But for a big brand with a history of high-profile gaffes, using social media to counter customer complaints will require the right mix of speed and action.
"Don't just put out pithy comments all the time," said Ronn Torossian, president and CEO of New York-based 5WPR, a public relations firm. "Use it the right way. Respond and engage your customers."
Everyday customer-service horror stories are nothing new: account names changed to obscene middle-school insults by Comcast employees, hours-long waits for a technician who never arrives, paid bills that were re-billed months later. Most infamously, in 2014 a recording of a customer service representative screaming at a customer went viral.
A recent Internet outage that affected much of the West Coast was the latest example of Comcast's operating woes. The June 1 outage struck an unknown number of customers in California, Washington and Tucson, Arizona who lost their Internet service for several hours. Comcast, fresh off its vow to focus on service following a failed attempt to close a $45 billion acquisition of Time Warner Cable (TWC), was quick to respond.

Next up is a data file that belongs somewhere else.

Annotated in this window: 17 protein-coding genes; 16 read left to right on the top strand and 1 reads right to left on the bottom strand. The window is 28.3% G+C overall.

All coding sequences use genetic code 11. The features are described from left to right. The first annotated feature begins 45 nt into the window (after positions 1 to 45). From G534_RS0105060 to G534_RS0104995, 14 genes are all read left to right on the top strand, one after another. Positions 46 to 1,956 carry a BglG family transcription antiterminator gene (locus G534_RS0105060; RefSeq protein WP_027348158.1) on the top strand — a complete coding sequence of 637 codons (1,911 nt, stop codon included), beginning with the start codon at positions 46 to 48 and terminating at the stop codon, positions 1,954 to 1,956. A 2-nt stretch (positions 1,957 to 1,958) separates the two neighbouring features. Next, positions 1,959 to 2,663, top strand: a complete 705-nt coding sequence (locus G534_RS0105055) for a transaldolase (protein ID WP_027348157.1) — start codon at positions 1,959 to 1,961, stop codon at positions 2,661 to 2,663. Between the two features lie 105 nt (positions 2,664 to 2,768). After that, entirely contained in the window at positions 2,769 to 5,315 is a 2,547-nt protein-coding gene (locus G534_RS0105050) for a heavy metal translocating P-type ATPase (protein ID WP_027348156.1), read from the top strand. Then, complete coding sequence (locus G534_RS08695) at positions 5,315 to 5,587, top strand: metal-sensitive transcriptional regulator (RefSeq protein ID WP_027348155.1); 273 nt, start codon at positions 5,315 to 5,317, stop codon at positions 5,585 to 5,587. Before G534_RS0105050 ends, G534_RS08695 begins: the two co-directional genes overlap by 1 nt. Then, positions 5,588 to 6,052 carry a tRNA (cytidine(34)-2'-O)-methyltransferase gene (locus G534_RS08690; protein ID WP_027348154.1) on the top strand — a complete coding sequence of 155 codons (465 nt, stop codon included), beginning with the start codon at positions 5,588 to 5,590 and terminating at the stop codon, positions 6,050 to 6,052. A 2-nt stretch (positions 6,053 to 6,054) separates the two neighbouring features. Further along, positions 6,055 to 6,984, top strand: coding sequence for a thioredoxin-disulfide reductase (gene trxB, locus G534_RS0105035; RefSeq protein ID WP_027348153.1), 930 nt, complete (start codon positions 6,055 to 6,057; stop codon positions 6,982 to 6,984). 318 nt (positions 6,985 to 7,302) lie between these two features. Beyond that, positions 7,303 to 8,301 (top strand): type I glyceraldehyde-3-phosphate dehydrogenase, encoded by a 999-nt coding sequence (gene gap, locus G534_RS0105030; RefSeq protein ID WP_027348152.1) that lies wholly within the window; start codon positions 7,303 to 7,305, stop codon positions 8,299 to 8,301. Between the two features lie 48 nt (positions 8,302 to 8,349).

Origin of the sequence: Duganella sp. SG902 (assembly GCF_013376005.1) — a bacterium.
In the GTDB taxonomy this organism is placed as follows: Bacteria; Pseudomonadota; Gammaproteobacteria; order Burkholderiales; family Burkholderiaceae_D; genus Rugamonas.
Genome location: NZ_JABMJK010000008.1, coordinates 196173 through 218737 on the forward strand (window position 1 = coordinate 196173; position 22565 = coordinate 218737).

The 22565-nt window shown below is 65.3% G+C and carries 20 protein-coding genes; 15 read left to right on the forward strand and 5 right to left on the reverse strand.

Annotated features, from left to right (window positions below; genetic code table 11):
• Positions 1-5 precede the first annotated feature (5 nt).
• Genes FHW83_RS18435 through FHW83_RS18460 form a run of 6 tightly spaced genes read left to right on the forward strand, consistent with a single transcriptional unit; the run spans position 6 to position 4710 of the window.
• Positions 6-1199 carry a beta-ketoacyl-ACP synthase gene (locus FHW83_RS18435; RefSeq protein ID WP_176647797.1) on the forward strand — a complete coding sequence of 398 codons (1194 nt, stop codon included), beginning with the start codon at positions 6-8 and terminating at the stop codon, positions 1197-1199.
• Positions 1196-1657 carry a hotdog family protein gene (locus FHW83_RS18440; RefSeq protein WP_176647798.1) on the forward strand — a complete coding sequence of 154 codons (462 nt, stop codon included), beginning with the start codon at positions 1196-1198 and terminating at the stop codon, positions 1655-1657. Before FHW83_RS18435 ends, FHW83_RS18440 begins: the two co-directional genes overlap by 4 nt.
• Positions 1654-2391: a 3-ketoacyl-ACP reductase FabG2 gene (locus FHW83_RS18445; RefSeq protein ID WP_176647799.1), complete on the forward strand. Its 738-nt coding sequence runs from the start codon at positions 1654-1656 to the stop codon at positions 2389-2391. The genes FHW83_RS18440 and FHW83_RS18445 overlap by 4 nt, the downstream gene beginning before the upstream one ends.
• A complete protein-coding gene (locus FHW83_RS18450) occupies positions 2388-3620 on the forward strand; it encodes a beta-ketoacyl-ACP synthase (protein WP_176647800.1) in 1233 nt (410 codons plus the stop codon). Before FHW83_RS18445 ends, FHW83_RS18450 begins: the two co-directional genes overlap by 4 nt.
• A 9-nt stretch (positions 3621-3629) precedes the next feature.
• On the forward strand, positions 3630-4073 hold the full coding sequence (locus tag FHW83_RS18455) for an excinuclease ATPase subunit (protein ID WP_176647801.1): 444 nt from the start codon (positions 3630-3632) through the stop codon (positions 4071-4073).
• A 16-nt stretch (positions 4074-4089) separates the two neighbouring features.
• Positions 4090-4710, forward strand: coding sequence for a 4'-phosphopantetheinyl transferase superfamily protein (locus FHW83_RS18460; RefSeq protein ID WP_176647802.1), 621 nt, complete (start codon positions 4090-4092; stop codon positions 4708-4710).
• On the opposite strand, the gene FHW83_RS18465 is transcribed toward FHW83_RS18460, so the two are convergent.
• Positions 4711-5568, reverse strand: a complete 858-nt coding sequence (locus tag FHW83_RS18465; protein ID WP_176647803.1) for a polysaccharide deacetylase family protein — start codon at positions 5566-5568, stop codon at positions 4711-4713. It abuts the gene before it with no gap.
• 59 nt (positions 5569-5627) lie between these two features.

"Our goal is to be transparent with our customers, share information with them quickly and make things right," Jennifer Khoury, a Comcast spokeswoman, said in a June 4 phone interview.
For two years running, Comcast has earned the lowest score in the Temkin Customer Service Ratings, an annual report released by a Massachusetts-based research and consulting group. The June 1 incident seemed to fit into a long running narrative.